When Democrats staged a sit-in on the House floor in June over gun safety laws to protect children and innocent bystanders, Paul Ryan shut down the CSPAN cameras to deny the public access to their protest.
Undeterred, Democratic congressmen began using live-streaming services like Facebook Live to keep their message from being squelched.
Paul Ryan wasn't happy about that, and plans to put an end to live streams, according to Bloomberg News.
Under the proposed new rules package, which was seen by Bloomberg, members could face a $500 fine through deductions to their paychecks for a first offense of using electronic photography or audio or visual recording, as well as for broadcasting from the chamber’s floor. A $2,500 fine would be leveled for the next such offense and each subsequent violation.
The new rules also clarify which conduct is to be deemed disorderly or disruptive during floor proceedings, including blocking access by other members to microphones or what is known as “the well” -- the front of the chamber.
How is this not a violation of the First Amendment? Elected officials in a building paid for and maintained by taxpayers to conduct the public's business clearly have a First Amendment right to be heard, right?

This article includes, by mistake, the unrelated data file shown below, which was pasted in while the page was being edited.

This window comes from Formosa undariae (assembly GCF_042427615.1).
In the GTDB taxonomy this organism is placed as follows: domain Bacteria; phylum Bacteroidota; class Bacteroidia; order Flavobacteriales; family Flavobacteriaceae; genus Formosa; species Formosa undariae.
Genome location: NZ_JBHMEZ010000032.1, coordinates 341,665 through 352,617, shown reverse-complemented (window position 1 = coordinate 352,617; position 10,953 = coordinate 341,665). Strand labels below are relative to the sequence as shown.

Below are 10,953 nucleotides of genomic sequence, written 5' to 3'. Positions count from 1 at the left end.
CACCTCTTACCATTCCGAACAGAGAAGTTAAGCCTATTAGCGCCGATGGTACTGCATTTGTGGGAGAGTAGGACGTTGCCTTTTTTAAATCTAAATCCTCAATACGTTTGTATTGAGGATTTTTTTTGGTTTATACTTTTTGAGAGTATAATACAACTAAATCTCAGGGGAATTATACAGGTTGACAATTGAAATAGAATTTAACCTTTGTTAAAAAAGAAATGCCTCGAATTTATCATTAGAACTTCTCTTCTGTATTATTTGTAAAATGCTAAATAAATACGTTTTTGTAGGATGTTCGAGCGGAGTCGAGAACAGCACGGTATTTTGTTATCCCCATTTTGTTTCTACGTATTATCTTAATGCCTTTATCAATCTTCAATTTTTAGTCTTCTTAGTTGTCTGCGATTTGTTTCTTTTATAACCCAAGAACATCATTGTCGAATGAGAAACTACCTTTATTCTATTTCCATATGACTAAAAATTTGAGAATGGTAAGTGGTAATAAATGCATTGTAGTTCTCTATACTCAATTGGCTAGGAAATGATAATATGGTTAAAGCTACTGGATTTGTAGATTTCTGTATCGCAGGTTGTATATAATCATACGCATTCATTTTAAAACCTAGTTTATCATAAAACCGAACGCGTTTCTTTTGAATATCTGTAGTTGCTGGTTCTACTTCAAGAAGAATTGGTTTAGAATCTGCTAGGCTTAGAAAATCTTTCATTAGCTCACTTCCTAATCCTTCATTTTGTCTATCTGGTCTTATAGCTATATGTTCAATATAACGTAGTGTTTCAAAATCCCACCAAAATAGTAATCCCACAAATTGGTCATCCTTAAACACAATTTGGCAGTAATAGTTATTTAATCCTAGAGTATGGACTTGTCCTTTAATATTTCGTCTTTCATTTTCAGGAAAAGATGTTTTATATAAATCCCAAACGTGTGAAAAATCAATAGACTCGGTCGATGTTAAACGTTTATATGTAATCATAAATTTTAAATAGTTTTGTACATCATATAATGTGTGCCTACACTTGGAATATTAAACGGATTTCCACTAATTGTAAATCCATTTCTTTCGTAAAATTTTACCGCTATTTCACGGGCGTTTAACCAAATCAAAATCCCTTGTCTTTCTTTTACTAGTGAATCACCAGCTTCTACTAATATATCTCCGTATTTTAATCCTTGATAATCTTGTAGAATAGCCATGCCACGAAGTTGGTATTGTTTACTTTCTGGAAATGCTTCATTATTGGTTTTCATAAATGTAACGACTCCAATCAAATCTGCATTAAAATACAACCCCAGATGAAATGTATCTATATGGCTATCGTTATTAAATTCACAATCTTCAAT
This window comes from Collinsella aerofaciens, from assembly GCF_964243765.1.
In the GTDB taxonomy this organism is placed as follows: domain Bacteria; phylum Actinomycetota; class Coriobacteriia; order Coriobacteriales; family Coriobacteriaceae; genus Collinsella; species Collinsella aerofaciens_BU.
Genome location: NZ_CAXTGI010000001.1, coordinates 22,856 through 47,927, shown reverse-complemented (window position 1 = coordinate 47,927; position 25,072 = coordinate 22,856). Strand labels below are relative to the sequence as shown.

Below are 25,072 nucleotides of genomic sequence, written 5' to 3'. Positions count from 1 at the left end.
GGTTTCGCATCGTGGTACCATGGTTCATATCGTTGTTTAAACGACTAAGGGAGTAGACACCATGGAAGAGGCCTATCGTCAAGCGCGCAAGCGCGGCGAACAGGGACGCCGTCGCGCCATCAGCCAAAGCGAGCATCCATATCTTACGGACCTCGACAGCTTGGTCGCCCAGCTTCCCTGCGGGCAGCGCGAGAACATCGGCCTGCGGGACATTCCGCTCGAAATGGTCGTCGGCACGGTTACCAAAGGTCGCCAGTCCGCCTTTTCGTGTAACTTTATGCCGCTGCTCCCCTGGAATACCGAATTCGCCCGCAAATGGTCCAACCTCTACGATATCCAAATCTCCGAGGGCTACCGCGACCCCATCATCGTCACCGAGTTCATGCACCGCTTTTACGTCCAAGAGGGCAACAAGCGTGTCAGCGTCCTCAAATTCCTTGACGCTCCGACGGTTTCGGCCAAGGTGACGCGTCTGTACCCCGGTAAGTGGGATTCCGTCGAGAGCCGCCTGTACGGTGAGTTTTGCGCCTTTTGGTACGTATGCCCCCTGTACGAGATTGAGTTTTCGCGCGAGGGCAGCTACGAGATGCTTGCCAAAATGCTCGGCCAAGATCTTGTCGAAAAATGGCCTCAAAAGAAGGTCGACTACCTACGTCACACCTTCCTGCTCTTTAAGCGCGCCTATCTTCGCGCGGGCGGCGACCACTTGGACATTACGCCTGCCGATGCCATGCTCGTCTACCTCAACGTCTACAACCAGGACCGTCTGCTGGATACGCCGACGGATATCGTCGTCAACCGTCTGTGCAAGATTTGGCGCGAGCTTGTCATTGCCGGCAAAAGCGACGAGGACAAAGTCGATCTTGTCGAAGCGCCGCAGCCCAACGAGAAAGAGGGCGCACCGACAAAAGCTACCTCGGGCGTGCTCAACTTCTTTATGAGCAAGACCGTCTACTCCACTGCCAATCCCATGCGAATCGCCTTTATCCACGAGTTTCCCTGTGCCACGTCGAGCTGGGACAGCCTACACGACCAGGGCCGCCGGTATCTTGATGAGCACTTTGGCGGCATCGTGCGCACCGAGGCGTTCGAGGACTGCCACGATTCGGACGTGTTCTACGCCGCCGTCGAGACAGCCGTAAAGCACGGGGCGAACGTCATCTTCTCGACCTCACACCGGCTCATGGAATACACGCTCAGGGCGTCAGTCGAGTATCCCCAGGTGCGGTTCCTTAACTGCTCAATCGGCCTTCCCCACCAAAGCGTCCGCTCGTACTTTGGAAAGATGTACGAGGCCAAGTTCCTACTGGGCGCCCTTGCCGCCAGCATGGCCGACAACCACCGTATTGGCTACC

Right, but not because of the First Amendment.
But experts say Ryan’s proposal may run afoul of Article 1 of the Constitution, which says “each House may … punish its Members for disorderly behavior.” For more than 200 years that has been interpreted to mean any contested sanctions against lawmakers must be approved by the full House with a floor vote, attorneys steeped in congressional legal matters say.
“The Constitution gives the House the authority to discipline members; I have never heard of anything where an officer of the House was given that authority,” said Mike Stern, a former lawyer for the nonpartisan House counsel’s office and the Senate Homeland Security Committee’s GOP staff.
Stern, who called the proposed rule a “plausible Constitutional issue to raise,” said Democrats could take the matter to court. “Their strongest argument would be: The House doesn’t have the authority to give these officers the power to punish us; only the power of the House can do that, and [Republicans] have short-circuited our rights by the way they’ve done it.’”
This is nice and all, and if it were reversed, I guarantee you a right wing think tank funded by the Koch brothers would grind the gears toward getting it to the Supreme Court, but Democrats lack the same legal infrastructure on our side. I expect members will defy the rules under some set of circumstances, be fined, and live with it.
The House of Representatives is the people's house, and we should have the absolute right to view the proceedings at all times, not when the Speaker chooses to leave the cameras on. With fascism roaring down the tracks at us, the First Amendment is more important than ever, and today's technology clearly allows for us to view proceedings in real time, whether on CSPAN or Facebook Live.